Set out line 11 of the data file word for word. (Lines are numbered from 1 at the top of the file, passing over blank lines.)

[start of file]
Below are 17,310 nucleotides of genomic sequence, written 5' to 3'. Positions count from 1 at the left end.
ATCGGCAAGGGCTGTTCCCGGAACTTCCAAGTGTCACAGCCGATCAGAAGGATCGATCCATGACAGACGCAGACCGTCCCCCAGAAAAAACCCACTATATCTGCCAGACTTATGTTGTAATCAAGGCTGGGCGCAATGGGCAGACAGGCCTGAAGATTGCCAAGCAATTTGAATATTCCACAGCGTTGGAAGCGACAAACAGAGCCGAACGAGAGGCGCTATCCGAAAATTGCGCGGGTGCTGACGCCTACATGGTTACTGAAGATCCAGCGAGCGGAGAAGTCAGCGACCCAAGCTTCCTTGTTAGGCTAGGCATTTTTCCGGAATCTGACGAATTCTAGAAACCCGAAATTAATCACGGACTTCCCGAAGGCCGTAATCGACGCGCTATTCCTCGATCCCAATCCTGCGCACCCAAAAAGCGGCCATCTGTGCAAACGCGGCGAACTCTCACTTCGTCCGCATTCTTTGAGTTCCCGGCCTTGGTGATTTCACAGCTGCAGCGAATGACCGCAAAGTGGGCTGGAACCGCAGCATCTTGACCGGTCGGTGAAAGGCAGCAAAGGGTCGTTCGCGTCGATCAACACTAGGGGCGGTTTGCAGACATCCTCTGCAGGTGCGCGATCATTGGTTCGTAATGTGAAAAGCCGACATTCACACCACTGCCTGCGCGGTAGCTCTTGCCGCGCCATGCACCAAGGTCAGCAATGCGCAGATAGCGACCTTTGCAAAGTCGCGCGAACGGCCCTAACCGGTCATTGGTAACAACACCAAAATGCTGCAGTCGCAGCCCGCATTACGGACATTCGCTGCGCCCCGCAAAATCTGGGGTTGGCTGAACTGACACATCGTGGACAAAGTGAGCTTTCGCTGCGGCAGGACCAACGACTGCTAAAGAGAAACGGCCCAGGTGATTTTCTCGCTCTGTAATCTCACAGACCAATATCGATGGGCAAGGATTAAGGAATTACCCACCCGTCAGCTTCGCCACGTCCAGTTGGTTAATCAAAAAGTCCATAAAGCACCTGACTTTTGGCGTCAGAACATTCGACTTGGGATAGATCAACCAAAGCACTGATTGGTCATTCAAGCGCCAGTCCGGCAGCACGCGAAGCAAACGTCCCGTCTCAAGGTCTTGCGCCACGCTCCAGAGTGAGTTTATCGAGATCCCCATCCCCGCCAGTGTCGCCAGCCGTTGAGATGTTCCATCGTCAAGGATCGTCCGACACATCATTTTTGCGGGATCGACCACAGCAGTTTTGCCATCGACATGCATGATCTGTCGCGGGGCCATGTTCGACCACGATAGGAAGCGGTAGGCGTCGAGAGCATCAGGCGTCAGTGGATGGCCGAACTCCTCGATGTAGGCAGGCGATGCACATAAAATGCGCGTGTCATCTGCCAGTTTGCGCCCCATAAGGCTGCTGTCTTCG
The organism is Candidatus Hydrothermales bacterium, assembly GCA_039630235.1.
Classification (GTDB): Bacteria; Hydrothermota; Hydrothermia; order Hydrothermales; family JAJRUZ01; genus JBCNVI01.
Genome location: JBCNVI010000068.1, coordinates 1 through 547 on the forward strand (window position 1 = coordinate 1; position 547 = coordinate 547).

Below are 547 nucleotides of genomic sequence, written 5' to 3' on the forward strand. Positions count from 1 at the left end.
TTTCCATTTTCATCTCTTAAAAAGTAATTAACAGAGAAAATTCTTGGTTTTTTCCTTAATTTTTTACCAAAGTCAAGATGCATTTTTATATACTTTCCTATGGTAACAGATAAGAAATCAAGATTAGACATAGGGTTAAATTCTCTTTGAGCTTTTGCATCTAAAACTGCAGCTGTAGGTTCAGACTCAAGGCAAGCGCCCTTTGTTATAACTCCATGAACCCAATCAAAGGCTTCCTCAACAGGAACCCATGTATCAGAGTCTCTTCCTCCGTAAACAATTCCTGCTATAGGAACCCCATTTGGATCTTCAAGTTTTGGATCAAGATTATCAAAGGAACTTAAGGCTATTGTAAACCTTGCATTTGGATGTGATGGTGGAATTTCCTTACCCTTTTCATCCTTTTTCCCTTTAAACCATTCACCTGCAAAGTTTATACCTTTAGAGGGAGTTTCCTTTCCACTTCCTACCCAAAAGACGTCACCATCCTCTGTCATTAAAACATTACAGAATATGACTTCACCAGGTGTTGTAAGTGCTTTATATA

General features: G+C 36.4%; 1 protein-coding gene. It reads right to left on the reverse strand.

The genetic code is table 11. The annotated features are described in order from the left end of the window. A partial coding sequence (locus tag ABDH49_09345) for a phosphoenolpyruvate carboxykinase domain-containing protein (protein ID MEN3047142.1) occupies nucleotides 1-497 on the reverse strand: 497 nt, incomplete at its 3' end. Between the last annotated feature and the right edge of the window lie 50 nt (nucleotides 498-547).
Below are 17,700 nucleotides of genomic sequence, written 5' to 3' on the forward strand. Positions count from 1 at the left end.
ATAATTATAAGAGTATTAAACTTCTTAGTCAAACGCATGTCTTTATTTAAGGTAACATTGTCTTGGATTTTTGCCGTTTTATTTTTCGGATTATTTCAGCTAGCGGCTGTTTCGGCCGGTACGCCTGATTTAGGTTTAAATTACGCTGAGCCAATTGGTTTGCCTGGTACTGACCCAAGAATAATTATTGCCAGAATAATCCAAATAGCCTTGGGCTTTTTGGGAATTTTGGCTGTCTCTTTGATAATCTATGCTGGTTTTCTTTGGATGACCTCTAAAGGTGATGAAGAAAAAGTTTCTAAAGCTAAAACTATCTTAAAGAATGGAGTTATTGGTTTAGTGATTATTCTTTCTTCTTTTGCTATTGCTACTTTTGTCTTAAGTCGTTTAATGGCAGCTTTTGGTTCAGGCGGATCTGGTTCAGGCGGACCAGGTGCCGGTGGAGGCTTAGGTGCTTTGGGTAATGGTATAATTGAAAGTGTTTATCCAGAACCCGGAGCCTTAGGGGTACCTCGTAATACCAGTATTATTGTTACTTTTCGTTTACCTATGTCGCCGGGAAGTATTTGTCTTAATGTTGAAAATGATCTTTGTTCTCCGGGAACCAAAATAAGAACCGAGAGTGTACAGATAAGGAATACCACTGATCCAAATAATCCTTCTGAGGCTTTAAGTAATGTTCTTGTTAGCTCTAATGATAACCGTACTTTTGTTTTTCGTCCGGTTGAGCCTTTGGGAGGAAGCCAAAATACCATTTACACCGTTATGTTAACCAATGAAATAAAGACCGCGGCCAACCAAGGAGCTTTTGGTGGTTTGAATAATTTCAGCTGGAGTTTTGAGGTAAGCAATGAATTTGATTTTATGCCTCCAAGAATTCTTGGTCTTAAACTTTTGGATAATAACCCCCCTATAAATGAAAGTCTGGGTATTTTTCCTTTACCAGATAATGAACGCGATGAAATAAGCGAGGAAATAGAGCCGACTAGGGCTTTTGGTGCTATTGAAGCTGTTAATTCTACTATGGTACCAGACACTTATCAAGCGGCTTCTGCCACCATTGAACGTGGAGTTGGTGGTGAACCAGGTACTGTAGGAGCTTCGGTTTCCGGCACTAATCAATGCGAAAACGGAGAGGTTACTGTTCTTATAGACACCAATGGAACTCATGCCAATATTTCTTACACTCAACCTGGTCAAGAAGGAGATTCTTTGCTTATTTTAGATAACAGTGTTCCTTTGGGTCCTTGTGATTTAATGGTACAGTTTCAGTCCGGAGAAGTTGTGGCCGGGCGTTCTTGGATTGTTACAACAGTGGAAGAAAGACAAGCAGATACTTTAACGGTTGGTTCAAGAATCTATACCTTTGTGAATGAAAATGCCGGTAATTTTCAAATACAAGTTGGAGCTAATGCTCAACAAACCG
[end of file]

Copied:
ATAATTATAAGAGTATTAAACTTCTTAGTCAAACGCATGTCTTTATTTAAGGTAACATTGTCTTGGATTTTTGCCGTTTTATTTTTCGGATTATTTCAGCTAGCGGCTGTTTCGGCCGGTACGCCTGATTTAGGTTTAAATTACGCTGAGCCAATTGGTTTGCCTGGTACTGACCCAAGAATAATTATTGCCAGAATAATCCAAATAGCCTTGGGCTTTTTGGGAATTTTGGCTGTCTCTTTGATAATCTATGCTGGTTTTCTTTGGATGACCTCTAAAGGTGATGAAGAAAAAGTTTCTAAAGCTAAAACTATCTTAAAGAATGGAGTTATTGGTTTAGTGATTATTCTTTCTTCTTTTGCTATTGCTACTTTTGTCTTAAGTCGTTTAATGGCAGCTTTTGGTTCAGGCGGATCTGGTTCAGGCGGACCAGGTGCCGGTGGAGGCTTAGGTGCTTTGGGTAATGGTATAATTGAAAGTGTTTATCCAGAACCCGGAGCCTTAGGGGTACCTCGTAATACCAGTATTATTGTTACTTTTCGTTTACCTATGTCGCCGGGAAGTATTTGTCTTAATGTTGAAAATGATCTTTGTTCTCCGGGAACCAAAATAAGAACCGAGAGTGTACAGATAAGGAATACCACTGATCCAAATAATCCTTCTGAGGCTTTAAGTAATGTTCTTGTTAGCTCTAATGATAACCGTACTTTTGTTTTTCGTCCGGTTGAGCCTTTGGGAGGAAGCCAAAATACCATTTACACCGTTATGTTAACCAATGAAATAAAGACCGCGGCCAACCAAGGAGCTTTTGGTGGTTTGAATAATTTCAGCTGGAGTTTTGAGGTAAGCAATGAATTTGATTTTATGCCTCCAAGAATTCTTGGTCTTAAACTTTTGGATAATAACCCCCCTATAAATGAAAGTCTGGGTATTTTTCCTTTACCAGATAATGAACGCGATGAAATAAGCGAGGAAATAGAGCCGACTAGGGCTTTTGGTGCTATTGAAGCTGTTAATTCTACTATGGTACCAGACACTTATCAAGCGGCTTCTGCCACCATTGAACGTGGAGTTGGTGGTGAACCAGGTACTGTAGGAGCTTCGGTTTCCGGCACTAATCAATGCGAAAACGGAGAGGTTACTGTTCTTATAGACACCAATGGAACTCATGCCAATATTTCTTACACTCAACCTGGTCAAGAAGGAGATTCTTTGCTTATTTTAGATAACAGTGTTCCTTTGGGTCCTTGTGATTTAATGGTACAGTTTCAGTCCGGAGAAGTTGTGGCCGGGCGTTCTTGGATTGTTACAACAGTGGAAGAAAGACAAGCAGATACTTTAACGGTTGGTTCAAGAATCTATACCTTTGTGAATGAAAATGCCGGTAATTTTCAAATACAAGTTGGAGCTAATGCTCAACAAACCG